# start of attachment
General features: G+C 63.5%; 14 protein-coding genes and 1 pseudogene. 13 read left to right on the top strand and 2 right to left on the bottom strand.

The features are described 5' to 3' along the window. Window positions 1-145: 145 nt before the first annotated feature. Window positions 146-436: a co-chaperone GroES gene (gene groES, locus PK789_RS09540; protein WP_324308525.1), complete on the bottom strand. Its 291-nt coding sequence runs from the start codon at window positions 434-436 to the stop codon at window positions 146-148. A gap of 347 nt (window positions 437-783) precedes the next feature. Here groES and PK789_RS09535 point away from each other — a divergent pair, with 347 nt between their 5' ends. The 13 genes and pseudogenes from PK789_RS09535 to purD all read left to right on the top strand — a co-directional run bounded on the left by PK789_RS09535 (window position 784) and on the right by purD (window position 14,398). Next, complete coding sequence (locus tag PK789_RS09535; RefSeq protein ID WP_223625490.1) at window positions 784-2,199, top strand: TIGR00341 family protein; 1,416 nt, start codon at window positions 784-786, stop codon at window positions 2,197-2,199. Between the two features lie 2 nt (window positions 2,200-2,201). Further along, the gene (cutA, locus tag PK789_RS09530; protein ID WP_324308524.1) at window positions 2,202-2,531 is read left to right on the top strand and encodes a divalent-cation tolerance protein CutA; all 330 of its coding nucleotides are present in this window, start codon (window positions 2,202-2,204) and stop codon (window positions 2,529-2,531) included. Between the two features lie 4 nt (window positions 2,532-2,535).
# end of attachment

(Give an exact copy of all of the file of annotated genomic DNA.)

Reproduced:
General features: G+C 63.5%; 14 protein-coding genes and 1 pseudogene. 13 read left to right on the top strand and 2 right to left on the bottom strand.

The features are described 5' to 3' along the window. Window positions 1-145: 145 nt before the first annotated feature. Window positions 146-436: a co-chaperone GroES gene (gene groES, locus PK789_RS09540; protein WP_324308525.1), complete on the bottom strand. Its 291-nt coding sequence runs from the start codon at window positions 434-436 to the stop codon at window positions 146-148. A gap of 347 nt (window positions 437-783) precedes the next feature. Here groES and PK789_RS09535 point away from each other — a divergent pair, with 347 nt between their 5' ends. The 13 genes and pseudogenes from PK789_RS09535 to purD all read left to right on the top strand — a co-directional run bounded on the left by PK789_RS09535 (window position 784) and on the right by purD (window position 14,398). Next, complete coding sequence (locus tag PK789_RS09535; RefSeq protein ID WP_223625490.1) at window positions 784-2,199, top strand: TIGR00341 family protein; 1,416 nt, start codon at window positions 784-786, stop codon at window positions 2,197-2,199. Between the two features lie 2 nt (window positions 2,200-2,201). Further along, the gene (cutA, locus tag PK789_RS09530; protein ID WP_324308524.1) at window positions 2,202-2,531 is read left to right on the top strand and encodes a divalent-cation tolerance protein CutA; all 330 of its coding nucleotides are present in this window, start codon (window positions 2,202-2,204) and stop codon (window positions 2,529-2,531) included. Between the two features lie 4 nt (window positions 2,532-2,535).